DSM IV And Its Main Three Parts


DSM IV stands for Diagnostic and Statistical Manual of Mental Disorders and is a manual published by the American Psychiatric Association which includes all recognised health disorders. Its coding system corresponds with codes from the International Codification of Disease, also known as ICD. This important book includes a large variety of mental disorders from retardation to eating disorders, so it’s an important  standard classification of mental disorders used by many health professionals in the United States. This manual is also used by researchers and clinicians that work in psychodynamic, behavioural, interpersonal or biological systems and is also used across clinical settings such as consultation-liaison, clinic, private practice, as well as primary care and  partial hospital. Additionally, it’s also useful for social workers, nurses, counselors, physicians, psychologists, but also for occupational and rehabilitation therapists. The manual is divided into three main parts, including the diagnostic classification, the diagnostic criteria sets, as well as the descriptive text.

Its first part, called the diagnostic classification, includes a long list with the mental disorders that are officially part of the DSM system. Making a diagnosis means that a specialist has to select a certain disorder that reflects the symptoms and signs that are found in an individual. Each diagnostic label is associated with a diagnostic code that is used by institutions for billing and data collection. The second part, the diagnostic criteria sets refers to a set of criteria that indicate which symptoms are present for each disorder, but also what symptoms and disorders must not be present. This way, it’s easier and more reliable to diagnose someone, but these criteria are only guidelines.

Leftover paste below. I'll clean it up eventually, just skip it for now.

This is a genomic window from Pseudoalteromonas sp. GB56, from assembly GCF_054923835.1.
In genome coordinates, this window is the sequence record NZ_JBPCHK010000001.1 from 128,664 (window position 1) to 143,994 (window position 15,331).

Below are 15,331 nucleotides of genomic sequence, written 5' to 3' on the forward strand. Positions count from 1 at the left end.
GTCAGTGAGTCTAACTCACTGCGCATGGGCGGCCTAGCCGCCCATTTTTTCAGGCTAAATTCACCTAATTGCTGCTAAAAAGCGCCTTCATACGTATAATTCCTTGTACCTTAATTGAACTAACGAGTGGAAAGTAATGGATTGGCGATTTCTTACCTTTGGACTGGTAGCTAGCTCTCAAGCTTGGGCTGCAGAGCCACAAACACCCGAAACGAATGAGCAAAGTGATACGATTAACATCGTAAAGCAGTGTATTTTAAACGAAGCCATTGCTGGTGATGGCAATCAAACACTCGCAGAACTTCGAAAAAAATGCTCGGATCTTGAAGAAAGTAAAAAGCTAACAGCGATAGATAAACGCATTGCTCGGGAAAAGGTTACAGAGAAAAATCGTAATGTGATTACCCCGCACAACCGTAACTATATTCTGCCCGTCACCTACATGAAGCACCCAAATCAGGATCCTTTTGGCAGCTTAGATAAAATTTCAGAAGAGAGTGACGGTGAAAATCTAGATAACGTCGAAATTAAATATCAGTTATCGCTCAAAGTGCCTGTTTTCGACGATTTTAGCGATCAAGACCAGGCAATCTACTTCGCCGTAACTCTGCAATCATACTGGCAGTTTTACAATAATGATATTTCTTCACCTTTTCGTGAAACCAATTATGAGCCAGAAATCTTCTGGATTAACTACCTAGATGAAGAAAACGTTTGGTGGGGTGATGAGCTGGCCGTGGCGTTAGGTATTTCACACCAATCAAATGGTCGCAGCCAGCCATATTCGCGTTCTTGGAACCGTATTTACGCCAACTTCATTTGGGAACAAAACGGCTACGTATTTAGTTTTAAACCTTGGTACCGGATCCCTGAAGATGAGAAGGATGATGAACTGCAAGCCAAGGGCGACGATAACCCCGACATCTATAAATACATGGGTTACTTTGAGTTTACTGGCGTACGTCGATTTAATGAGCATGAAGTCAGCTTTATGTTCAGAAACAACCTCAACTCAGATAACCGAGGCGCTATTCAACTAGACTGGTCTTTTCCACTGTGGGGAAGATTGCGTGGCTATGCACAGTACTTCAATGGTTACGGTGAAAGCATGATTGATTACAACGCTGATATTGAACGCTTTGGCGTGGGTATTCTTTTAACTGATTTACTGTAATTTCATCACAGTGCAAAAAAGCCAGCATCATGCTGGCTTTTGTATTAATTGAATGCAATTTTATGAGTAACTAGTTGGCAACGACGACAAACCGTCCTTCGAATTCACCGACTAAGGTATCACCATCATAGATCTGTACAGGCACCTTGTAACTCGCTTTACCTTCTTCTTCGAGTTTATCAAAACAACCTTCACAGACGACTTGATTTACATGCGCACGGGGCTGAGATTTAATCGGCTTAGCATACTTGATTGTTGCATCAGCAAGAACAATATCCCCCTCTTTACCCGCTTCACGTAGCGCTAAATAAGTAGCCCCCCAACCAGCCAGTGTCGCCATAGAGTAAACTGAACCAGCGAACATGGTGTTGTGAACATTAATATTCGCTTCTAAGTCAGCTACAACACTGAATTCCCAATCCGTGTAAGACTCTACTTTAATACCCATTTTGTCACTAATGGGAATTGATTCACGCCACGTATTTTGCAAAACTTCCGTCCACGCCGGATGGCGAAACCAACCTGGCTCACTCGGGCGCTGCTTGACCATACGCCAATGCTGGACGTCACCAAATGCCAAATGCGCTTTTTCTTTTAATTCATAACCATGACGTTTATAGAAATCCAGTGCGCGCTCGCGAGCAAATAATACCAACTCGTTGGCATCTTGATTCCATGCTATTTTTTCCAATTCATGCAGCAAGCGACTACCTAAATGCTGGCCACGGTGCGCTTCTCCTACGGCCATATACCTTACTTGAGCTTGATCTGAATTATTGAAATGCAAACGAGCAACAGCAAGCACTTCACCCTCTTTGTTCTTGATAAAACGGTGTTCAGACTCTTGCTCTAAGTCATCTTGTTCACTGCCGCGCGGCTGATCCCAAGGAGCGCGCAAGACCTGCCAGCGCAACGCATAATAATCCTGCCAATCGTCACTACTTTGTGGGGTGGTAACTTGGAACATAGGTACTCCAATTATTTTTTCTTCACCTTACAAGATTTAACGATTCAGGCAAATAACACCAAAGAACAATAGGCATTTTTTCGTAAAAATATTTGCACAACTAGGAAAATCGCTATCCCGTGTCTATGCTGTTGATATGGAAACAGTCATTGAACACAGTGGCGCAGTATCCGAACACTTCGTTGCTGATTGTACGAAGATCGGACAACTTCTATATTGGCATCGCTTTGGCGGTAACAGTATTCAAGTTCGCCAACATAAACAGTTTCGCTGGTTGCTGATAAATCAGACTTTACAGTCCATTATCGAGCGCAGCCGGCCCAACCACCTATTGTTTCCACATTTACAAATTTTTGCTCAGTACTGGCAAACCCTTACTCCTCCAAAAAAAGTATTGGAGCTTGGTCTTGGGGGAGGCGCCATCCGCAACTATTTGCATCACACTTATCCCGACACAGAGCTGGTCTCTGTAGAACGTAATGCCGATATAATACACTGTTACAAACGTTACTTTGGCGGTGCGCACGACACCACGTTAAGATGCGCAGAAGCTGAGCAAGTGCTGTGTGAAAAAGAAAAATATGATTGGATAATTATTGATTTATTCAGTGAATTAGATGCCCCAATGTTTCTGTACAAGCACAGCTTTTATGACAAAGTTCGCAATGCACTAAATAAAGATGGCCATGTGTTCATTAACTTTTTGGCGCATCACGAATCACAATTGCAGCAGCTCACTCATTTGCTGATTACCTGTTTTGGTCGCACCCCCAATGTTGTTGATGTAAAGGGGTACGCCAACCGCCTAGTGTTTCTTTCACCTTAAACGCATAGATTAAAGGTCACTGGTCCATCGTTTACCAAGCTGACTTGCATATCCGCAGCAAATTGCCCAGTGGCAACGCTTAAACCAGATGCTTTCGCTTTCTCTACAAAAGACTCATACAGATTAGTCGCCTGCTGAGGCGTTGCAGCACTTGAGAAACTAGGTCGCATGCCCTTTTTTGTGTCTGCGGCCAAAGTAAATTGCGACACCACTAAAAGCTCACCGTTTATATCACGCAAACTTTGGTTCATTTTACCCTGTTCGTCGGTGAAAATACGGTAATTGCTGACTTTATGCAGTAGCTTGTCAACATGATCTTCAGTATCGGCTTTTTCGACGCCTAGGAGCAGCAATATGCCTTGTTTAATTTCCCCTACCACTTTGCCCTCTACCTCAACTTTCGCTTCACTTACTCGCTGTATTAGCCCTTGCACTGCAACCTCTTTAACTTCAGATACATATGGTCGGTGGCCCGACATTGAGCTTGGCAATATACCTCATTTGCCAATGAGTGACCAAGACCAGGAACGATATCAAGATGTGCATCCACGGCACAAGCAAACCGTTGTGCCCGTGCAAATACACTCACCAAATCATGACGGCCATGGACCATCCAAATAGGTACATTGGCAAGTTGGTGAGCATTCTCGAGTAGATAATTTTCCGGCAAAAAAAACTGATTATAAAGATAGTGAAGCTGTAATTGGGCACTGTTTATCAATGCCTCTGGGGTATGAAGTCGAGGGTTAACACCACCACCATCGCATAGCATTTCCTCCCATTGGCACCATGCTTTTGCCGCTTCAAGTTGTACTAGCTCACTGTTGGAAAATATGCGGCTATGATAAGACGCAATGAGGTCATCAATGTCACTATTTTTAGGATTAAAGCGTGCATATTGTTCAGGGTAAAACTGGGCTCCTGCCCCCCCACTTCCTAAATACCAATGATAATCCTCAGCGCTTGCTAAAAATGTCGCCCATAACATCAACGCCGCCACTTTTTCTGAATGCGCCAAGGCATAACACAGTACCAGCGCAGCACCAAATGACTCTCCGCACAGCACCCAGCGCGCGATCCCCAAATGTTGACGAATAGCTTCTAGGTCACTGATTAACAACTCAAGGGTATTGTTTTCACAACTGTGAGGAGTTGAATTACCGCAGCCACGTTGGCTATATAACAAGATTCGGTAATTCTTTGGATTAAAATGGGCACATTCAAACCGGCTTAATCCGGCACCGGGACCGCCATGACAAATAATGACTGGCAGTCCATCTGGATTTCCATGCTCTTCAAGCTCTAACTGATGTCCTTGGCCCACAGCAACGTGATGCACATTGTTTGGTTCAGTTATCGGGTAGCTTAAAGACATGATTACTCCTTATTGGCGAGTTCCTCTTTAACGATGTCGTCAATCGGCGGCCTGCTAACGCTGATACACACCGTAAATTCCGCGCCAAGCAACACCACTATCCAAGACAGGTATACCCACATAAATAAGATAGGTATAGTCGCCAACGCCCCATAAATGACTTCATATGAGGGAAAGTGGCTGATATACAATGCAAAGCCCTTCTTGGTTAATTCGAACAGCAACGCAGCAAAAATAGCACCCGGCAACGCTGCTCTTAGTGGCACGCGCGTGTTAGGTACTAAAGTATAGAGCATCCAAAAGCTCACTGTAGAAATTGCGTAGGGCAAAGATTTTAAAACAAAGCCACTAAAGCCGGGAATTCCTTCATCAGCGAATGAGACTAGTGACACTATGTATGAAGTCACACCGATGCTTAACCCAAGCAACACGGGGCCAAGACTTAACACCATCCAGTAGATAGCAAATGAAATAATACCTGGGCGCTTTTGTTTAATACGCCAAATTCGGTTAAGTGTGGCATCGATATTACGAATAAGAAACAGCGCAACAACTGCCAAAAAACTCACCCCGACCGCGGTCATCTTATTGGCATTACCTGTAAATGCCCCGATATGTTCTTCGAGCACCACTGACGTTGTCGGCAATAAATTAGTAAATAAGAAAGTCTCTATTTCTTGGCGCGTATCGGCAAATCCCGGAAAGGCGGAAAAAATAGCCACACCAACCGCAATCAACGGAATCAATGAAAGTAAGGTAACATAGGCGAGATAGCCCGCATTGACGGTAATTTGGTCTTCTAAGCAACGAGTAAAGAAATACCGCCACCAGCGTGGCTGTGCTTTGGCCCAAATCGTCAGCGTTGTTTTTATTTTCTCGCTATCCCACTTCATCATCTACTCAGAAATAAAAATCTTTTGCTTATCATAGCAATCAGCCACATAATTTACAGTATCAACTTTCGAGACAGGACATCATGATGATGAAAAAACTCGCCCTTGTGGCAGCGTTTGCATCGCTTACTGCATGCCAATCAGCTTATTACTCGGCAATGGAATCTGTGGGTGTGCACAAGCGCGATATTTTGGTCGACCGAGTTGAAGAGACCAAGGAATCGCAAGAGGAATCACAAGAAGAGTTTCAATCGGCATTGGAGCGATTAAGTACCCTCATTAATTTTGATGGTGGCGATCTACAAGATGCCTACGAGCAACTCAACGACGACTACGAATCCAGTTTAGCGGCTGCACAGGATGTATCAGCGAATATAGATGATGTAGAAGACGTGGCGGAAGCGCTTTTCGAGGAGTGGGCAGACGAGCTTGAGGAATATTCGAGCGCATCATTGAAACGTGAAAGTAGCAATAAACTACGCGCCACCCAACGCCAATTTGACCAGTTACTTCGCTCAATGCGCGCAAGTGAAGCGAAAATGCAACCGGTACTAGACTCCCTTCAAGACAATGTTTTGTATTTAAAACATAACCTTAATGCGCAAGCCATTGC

The third part of the DSM IV manual is called the descriptive text and is related to each disorder, describing and explaining each mental disease, including various headlines such as Diagnostic Features”; “Subtypes and/or Specifiers”; “Recording Procedures”; “Associated Features and Disorders”; “Specific Culture, Age, and Gender Features”; “Prevalence”; “Course”; “Familial Pattern”; and “Differential Diagnosis.” Diagnostic Features”; “Subtypes and/or Specifiers”; “Recording Procedures”; “Associated Features and Disorders”; “Specific Culture, Age, and Gender Features”; “Prevalence”; “Course”; “Familial Pattern”; and “Differential Diagnosis.”  DSM IV is also useful for those people who have someone in their family who suffers from a mental or personality disorder and they want to find out how to behave when they spend time together. Plus, by reading this interesting book, they will be able to understand what is going on with someone who has such a problem.


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